Queen Elizabeth II has died this evening at the age of 96 after reigning for 70 years. The monarch was at Balmoral Castle in Scotland, where she spent the summer. No information on the cause of death has been released.

In a statement, Buckingham Palace said: “The Queen died peacefully at Balmoral this afternoon. [...] The King and the Queen Consort will remain at Balmoral this evening and will return to London tomorrow.”

Earlier in the afternoon, Buckingham Palace released a statement saying doctors have expressed concern for the Queen’s health and had recommended she remain under medical supervision.

Following the medical alert, her eldest son and heir to the throne Prince Charles, her grandson Prince William and other members of the British royal family travelled to Balmoral to stay by the Queen's side.

Earlier in the week, Queen Elizabeth II, who has been suffering from mobility problems since the end of 2021, had already shown signs of her fragile health by requesting that the audience with the newly elected prime minister of the United Kingdom – a ceremony that traditionally takes place at Buckingham Palace – be held at Balmoral. On the occasion, the monarch swore in the new leader of the Conservative Party, Liz Truss, who replaced Boris Johnson, becoming the country's third-ever female PM.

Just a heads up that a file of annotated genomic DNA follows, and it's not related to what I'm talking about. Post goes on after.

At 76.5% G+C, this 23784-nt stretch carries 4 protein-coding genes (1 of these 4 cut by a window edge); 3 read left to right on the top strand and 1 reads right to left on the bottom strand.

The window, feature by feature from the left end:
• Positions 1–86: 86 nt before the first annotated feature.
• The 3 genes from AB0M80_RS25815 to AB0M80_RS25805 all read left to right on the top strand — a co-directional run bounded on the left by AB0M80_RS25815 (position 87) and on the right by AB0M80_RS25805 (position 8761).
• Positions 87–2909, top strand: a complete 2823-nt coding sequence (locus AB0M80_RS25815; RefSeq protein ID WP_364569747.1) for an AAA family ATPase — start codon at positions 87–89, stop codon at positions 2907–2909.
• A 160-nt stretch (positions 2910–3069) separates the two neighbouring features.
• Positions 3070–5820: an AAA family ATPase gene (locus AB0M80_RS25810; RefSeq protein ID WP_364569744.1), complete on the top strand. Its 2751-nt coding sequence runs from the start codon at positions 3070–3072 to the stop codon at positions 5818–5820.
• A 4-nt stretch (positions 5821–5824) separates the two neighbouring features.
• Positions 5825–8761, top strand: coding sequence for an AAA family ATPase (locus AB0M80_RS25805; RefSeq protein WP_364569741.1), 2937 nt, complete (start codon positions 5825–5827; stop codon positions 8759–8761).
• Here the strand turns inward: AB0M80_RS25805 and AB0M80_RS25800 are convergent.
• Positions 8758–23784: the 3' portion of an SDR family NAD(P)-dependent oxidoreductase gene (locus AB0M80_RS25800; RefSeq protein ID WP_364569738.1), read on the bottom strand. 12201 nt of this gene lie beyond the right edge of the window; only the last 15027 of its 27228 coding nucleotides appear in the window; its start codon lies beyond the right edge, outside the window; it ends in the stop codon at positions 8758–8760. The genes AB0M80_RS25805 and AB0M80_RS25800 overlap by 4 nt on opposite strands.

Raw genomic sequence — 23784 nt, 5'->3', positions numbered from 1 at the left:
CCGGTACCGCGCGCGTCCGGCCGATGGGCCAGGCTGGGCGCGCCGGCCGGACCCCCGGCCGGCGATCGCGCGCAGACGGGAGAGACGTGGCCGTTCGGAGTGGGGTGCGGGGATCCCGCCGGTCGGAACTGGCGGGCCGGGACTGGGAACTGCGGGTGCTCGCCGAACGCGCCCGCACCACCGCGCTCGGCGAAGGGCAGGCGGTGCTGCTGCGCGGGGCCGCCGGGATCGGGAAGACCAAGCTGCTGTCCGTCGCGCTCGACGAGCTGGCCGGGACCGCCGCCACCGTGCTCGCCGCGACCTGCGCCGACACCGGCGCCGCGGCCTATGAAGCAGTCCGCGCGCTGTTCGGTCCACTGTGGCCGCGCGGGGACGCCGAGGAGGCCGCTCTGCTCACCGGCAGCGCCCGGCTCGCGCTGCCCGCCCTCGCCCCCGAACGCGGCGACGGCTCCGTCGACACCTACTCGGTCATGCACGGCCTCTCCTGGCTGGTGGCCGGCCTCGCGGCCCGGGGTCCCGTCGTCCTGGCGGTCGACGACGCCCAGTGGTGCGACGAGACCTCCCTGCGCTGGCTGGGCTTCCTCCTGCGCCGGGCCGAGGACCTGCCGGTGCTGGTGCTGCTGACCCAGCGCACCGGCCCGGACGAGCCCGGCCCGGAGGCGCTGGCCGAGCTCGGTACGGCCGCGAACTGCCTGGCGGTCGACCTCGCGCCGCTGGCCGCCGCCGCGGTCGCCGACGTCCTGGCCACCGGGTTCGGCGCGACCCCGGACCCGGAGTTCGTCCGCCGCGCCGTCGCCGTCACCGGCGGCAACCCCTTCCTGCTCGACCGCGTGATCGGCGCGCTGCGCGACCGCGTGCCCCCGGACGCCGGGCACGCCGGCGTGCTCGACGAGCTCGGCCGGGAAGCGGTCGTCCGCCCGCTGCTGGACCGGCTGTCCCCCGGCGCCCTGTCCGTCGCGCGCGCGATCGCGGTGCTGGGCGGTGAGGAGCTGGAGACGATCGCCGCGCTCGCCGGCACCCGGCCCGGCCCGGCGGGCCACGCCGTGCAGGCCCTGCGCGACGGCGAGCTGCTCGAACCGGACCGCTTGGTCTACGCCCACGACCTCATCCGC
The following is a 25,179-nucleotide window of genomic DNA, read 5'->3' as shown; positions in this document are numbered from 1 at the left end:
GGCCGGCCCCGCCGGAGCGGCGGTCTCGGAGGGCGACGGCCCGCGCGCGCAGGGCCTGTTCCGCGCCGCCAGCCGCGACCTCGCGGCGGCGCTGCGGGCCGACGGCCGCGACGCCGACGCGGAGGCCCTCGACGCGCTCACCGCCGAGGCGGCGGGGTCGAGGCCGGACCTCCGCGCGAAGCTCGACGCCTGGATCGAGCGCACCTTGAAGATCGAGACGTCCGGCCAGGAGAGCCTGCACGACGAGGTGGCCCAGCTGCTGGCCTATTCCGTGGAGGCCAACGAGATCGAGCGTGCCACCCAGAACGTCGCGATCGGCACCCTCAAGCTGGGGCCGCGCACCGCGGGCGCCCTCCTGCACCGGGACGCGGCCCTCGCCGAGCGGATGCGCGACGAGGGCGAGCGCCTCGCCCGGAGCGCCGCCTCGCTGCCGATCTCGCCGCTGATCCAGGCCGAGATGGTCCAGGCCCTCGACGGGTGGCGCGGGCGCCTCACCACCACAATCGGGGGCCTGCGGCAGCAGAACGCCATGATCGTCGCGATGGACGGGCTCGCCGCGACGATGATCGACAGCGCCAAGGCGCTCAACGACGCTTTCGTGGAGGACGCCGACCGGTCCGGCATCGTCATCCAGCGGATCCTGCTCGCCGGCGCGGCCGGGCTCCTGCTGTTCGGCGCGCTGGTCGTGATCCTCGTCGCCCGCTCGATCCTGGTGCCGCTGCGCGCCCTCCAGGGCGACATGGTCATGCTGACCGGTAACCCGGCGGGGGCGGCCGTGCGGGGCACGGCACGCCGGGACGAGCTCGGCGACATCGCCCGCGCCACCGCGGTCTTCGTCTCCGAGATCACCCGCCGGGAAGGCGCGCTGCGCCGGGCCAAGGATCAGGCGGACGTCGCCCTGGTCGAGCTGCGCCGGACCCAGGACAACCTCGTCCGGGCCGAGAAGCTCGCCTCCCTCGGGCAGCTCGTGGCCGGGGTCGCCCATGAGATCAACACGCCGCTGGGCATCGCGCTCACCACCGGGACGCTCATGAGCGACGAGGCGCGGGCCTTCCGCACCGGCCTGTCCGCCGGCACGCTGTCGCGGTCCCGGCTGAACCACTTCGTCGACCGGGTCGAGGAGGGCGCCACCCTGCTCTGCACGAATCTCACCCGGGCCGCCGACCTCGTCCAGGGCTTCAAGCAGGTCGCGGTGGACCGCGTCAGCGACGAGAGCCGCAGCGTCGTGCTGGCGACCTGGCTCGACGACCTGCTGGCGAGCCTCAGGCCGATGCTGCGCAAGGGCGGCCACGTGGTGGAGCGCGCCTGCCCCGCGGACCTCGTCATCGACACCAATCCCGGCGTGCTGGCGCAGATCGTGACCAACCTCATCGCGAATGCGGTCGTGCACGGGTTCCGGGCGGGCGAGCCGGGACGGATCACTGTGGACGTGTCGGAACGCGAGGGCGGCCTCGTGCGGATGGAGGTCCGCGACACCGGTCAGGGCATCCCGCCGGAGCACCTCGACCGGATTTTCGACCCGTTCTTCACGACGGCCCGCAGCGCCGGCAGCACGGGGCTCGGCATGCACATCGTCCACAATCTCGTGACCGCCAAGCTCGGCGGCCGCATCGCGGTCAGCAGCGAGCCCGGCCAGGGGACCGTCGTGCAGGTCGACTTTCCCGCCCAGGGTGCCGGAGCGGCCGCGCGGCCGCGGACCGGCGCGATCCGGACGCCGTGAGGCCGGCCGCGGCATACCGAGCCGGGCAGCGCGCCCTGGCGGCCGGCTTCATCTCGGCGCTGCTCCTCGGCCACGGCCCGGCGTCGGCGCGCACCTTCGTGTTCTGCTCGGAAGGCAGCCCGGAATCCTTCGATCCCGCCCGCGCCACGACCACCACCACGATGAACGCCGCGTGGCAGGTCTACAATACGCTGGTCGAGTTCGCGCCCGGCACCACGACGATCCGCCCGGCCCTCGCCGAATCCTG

Elizabeth II's death comes just months after the country celebrated its platinum jubilee, marking 70 years of her reign. Crowned in 1952 at the age of 25, she is the longest-serving British monarch ever, surpassing her great-great-grandmother, Queen Victoria.

In April 2021 the Queen suffered a major blow after her husband Prince Philip, to whom she had been married since 1947, died aged 99, two months before he would have turned 100.

Daughter of an unlikely king

Born in London on 21 April 1926, Elizabeth was the first-born daughter of Prince Albert of York, who would later have another girl, Margareth, born in 1930.

Elizabeth’s father, who was not the natural heir to the British throne, would be crowned King George VI in 1936, after his elder brother Edward VIII abdicated the throne to marry American socialite Wallis Simpson, divorced from her first husband and in the process of divorcing her second.

The Church of England, of which British monarchs are heads, did not allow at the time divorced people to remarry if their former spouses were still alive.

In November 1947, Elizabeth married British Royal Navy Lieutenant Philip Mountbatten. Born in Corfu, Greece, he was a member of the Greek and Danish royal families, but was exiled along with his parents when he was still a baby during the 11 September 1922 Revolution, which would establish the Second Hellenic Republic.

Facing health problems and lung cancer, George VI was found dead in her bed on the morning of 6 February 1952 after suffering a coronary thrombosis in her sleep. He was 56 years old. Elizabeth, who was at the time on a trip to Kenya with her husband, immediately returned to England.

A young new queen

Elizabeth was crowned Queen on 2 June 1953, aged just 25. Held at Westminster Abbey, the ceremony was the first to be televised in the United Kingdom's history, marking the beginning of a process of rapprochement between the monarchy and the public that would become a hallmark of Elizabeth's reign.